China launched a gold exchange open to foreign players for the first time on Thursday, putting the world’s top bullion buyer on track to win a race to set the benchmark price in Asia.
The launch of the Shanghai Gold Exchange’s international bourse with yuan-denominated contracts is the first in a slew of bullion contracts expected in Asia, including Singapore and Hong Kong, before the end of the year as the region aims to have pricing power as the top consumer of the metal.
China’s efforts have the best chance of success, say market players, as it has a huge home market. With imports of over 1,000 tonnes of gold last year and local production of about 400 tonnes, China consumes over a third of global supply.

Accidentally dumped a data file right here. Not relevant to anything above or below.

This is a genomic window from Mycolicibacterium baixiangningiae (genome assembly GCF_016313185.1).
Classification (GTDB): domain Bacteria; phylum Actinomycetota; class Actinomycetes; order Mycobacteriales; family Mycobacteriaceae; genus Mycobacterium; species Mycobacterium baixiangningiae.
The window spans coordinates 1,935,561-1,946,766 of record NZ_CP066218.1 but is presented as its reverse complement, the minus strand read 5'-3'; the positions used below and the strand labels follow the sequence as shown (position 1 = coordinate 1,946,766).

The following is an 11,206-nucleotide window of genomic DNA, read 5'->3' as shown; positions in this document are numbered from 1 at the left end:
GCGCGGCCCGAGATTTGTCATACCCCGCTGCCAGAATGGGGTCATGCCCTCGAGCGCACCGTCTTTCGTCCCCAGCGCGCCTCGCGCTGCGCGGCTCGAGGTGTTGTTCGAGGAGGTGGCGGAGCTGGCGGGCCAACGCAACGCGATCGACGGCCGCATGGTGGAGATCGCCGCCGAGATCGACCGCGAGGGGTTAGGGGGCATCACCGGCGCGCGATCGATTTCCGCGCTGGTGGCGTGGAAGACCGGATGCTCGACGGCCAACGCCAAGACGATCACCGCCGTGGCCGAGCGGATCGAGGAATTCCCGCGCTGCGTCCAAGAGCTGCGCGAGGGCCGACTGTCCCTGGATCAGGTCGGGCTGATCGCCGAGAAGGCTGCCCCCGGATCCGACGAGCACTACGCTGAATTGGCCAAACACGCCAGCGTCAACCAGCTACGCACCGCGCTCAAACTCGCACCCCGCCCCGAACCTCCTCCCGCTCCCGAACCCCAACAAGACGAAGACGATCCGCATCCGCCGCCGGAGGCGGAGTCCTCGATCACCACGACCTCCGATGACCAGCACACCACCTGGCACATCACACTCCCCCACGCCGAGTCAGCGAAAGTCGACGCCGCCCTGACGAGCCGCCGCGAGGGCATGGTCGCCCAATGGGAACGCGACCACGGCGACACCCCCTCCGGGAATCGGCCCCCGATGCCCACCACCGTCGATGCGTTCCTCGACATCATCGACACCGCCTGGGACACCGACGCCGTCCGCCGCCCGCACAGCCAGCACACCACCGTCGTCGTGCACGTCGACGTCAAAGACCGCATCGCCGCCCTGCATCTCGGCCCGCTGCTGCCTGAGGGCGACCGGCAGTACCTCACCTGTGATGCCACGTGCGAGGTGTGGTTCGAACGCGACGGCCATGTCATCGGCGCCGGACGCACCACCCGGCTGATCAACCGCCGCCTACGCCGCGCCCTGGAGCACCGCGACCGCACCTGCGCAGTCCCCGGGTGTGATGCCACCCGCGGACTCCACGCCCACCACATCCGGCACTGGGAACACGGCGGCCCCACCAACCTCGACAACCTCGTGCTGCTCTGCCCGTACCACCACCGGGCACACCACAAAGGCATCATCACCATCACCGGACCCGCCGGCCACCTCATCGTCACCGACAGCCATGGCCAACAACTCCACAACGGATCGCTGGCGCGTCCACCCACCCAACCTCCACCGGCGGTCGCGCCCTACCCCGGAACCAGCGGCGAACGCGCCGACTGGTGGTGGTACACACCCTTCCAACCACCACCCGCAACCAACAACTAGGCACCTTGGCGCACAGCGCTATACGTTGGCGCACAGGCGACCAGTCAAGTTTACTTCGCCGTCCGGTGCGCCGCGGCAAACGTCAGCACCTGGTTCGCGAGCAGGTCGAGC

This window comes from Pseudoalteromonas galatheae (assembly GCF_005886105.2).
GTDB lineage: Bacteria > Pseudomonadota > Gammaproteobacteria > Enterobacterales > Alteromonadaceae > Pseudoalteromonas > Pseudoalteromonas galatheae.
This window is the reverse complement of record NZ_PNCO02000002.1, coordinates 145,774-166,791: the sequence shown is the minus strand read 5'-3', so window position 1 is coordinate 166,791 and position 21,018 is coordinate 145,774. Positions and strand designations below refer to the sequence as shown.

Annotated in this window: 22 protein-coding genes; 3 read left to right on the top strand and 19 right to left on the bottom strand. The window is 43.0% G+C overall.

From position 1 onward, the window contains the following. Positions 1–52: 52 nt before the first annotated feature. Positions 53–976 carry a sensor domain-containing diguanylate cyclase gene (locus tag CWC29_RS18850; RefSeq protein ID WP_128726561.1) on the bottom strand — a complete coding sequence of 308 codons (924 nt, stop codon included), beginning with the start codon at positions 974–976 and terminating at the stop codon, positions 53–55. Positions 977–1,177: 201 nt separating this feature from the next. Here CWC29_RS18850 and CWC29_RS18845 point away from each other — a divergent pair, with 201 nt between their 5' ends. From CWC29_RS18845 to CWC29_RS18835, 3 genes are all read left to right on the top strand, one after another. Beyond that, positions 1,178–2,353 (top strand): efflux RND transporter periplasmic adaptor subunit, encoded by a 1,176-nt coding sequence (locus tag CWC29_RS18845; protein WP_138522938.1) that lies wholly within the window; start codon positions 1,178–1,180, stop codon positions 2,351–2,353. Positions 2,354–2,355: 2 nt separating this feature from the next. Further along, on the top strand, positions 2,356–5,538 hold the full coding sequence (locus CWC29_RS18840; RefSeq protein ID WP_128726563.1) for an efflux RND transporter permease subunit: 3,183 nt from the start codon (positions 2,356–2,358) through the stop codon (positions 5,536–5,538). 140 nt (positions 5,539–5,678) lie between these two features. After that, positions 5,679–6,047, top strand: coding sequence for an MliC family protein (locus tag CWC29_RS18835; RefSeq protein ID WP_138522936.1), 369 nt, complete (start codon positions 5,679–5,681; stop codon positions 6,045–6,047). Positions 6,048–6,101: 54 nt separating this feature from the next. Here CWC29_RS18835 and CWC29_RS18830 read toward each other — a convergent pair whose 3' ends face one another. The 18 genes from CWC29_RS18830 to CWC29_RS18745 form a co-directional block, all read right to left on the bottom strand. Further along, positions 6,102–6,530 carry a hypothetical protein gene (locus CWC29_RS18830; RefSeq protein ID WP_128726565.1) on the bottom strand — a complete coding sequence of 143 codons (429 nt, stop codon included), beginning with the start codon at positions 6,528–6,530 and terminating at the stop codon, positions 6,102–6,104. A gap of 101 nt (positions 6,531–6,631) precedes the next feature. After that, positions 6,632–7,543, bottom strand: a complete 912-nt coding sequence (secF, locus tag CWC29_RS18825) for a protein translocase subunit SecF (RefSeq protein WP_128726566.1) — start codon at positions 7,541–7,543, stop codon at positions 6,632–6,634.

A successful take-up of the exchange could see gold priced and paid for in yuan rather than the U.S. dollar, challenging the traditional dominance of London and New York in trading.
The exchange’s launch is also a big boost for the free trade zone, where the bourse is located. Despite being touted as a test bed for financial reforms, the zone has struggled to show significant progress in its first year.
“The launch of the gold contracts will increase China’s influence and improve price discovery,” China central bank governor Zhou Xiaochuan said at a launch event in Shanghai.